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Real-world experience

PGCEs and PGDEs

“I NEVER TEACH MY PUPILS, I ONLY ATTEMPT TO PROVIDE THE CONDITIONS IN WHICH THEY CAN LEARN.”

Albert Einstein

Putting teaching theory into practice is how our students develop their craft. Taking what they’ve been taught in lecture theatres and seminar rooms into the classroom and workplace is what turns trainee teachers into actual teachers. Which is why we have developed partnerships with over 2,000 providers of education, providing opportunities – placements – for students to walk the walk. If that sounds like sink or swim, though, it’s really not. We want our students to flourish, so we mentor and support students throughout the process, reflecting on successes and failures in order to make the changes that transform you into good educators

“During a placement, trainees become part of the staff in a school, and are treated the same as other staff members. At first it can be a little daunting; being in a new environment and knowing that you will have real responsibility, supporting the learning of pupils. However, trainees have a lot of support in schools, from their allocated mentor and from other teachers.”

Lorraine Partington, Edge Hill’s head of partnership development

While on placement in schools, our trainees follow a typical school week, working Monday to Friday, and following school policies. They receive all the information they need prior to placement, so that they can integrate into the school community.

“Placements generally last several weeks, which may seem like a long time, but most trainees find their placements the most enjoyable part of their teacher training course, they’re initially allocated tasks to observe best teaching practice, see routines in practice, and encouraged to constantly ask questions.”

Lorraine Partington, Edge Hill’s head of partnership development

PGCE students can be attached to a nursery setting, a class in a primary school, or a form in a secondary school, and are expected to support the teacher with pastoral duties, such as monitoring the attendance and wellbeing of the pupils. To begin with they may be asked to work with small groups or support children on a 1-2-1 basis. Trainees become familiar with school routines, the school values, and policies such as behaviour and reward policies. They are never alone, though, and the designated mentor is a key element of the trainee’s support system. Mentors help trainees build confidence and ability, meeting regularly, providing regular and constructive feedback, gauging when they are able and confident to take part of a lesson or attempt some team teaching with the class teacher. Core skills, like lesson planning, can be tough at first, so mentors are always there to provide support with this, checking over lesson plans, or providing ideas and example lessons. And there are many informal conversations throughout the week, to direct the trainee’s progress, or simply to listen to the trainee’s thoughts and questions.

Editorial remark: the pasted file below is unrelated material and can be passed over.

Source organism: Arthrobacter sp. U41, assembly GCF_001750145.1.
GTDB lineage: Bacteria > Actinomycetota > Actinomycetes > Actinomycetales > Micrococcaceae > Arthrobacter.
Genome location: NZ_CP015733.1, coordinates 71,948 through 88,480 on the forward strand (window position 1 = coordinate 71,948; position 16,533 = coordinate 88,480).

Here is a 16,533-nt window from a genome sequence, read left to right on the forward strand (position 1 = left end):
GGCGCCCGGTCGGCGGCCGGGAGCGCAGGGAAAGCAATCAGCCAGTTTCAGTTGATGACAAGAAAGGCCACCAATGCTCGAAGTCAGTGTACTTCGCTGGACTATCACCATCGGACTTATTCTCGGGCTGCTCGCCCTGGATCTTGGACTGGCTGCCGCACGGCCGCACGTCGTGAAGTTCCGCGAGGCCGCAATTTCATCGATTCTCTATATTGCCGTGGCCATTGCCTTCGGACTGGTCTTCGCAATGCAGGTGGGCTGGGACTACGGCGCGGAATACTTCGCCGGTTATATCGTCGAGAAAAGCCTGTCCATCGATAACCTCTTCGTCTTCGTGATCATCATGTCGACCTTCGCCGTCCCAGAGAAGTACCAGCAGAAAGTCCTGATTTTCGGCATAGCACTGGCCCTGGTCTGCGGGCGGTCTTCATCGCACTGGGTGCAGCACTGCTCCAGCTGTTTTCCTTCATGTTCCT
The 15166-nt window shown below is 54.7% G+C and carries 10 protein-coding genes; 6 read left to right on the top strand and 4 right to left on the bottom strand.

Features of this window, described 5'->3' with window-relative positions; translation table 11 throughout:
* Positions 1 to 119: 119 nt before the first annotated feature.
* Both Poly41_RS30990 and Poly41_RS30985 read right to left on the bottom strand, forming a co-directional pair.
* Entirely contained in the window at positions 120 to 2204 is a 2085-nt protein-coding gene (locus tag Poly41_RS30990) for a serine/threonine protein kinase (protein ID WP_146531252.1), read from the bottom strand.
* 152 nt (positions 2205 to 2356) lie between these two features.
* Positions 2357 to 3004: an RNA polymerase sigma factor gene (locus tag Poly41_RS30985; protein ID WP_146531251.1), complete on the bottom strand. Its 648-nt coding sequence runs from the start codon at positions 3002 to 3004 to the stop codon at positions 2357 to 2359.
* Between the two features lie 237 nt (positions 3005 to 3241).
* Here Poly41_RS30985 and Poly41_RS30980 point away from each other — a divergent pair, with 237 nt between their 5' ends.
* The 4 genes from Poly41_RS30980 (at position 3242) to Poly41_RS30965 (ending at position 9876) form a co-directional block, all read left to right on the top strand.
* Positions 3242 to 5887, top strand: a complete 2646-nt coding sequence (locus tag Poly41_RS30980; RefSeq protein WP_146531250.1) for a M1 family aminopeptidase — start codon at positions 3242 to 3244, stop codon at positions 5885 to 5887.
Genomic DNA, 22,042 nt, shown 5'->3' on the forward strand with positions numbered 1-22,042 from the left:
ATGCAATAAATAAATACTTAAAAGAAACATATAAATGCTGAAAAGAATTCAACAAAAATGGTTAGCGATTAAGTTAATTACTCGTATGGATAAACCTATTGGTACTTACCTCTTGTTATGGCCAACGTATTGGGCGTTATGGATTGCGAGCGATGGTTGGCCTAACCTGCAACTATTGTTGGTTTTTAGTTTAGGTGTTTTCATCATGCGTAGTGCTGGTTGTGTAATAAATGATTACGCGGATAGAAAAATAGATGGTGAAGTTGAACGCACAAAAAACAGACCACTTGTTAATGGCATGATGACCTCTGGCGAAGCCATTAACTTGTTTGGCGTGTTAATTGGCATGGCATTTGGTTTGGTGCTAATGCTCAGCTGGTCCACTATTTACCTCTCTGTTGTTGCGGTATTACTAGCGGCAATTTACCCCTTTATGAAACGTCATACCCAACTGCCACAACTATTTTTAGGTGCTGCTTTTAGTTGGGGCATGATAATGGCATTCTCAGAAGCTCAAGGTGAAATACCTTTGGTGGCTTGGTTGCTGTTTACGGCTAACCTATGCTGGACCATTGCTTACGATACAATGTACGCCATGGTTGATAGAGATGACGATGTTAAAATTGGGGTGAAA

Student views

But how do PGCE students travel from sitting in the lecture hall one minute to delivering a lesson to 30 expectant pupils the next? How do trainees find the right place for them? As a leading teacher training provider Edge Hill has an established – and growing – network of partners in the education sector, which means we are able to offer students a wide variety of teaching experiences. What’s best for the student is key, and if possible, we will accommodate specific placement requests.

An image of a teacher stood at the front of a classroom. There are multiple children with their hands up.

Trainee teachers focus on working towards meeting the professional Teachers’ Standards, which determine recommendation for QTS. They work with visiting tutors and their mentors to build a portfolio that enables them to progress to the next step of their journey. For many, including placement partners such as Ballakermeen High School on the Isle of Man, these experiences also represent real career opportunities:

“We’re always delighted to receive trainee teachers from Edge Hill and many of them will be offered posts at the end of their placements. We like to ‘talent spot’ trainees, and even if we don’t have a vacant post, we’ll share details with other schools.”

Mrs Burnett, Headteacher

Echoing Einstein’s philosophy, placements are the stepping stones to a successful career, but it’s your effort and dedication that will ultimately get you there.